Since neither technique guarantees an optimal solution, your mileage will vary. With a little luck, either technique can out-perform the other. Both techniques have pros and cons.

Nearest neighbor: +fast, +simple, -usually not optimal

Genetic algorithm: -slower, -more complex, +solutions trend toward optimal over time

The big difference is that randomized algorithms like simulated annealing and genetic algorithms may continue to improve over time - the longer you let them run, the more chances you have for an optimal solution(though there are no guarantees).

Since NN is fast, there's nothing stopping you from combining the techniques. Run NN to find a possibly-better-than-random starting solution. Then, feed that solution into your genetic algorithm and let it run as long as you feel is appropriate.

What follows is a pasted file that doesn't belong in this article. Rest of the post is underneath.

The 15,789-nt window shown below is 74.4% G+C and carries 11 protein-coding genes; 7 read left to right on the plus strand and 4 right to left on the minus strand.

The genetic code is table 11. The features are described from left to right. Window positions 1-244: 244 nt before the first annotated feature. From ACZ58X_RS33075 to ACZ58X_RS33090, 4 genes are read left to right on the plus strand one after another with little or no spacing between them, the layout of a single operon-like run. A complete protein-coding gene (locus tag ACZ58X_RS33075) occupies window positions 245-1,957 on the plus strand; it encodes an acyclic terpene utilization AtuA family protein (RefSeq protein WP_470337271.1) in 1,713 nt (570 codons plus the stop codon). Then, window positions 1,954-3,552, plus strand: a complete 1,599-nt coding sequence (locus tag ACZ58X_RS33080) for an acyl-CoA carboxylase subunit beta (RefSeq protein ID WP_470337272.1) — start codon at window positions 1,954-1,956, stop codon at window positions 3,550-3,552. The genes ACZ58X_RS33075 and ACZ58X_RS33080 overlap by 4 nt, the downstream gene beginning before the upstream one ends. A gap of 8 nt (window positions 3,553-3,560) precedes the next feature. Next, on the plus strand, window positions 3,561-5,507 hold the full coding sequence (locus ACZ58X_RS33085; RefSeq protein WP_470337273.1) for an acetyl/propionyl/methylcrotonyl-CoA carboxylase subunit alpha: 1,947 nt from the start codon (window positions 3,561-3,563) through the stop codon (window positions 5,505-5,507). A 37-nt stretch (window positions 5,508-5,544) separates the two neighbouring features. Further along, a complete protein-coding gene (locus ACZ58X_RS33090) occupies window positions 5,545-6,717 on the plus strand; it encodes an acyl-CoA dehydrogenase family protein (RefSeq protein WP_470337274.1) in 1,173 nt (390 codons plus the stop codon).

If you're interested in optimal solutions, check out the Lin-Kernighan heuristic and Linear Programming. Both were used to find optimal solutions for large tours including this solution for a 85,900 city tour and a 24,978 city Sweden tour.

The Georgia Tech TSP site is a great resource.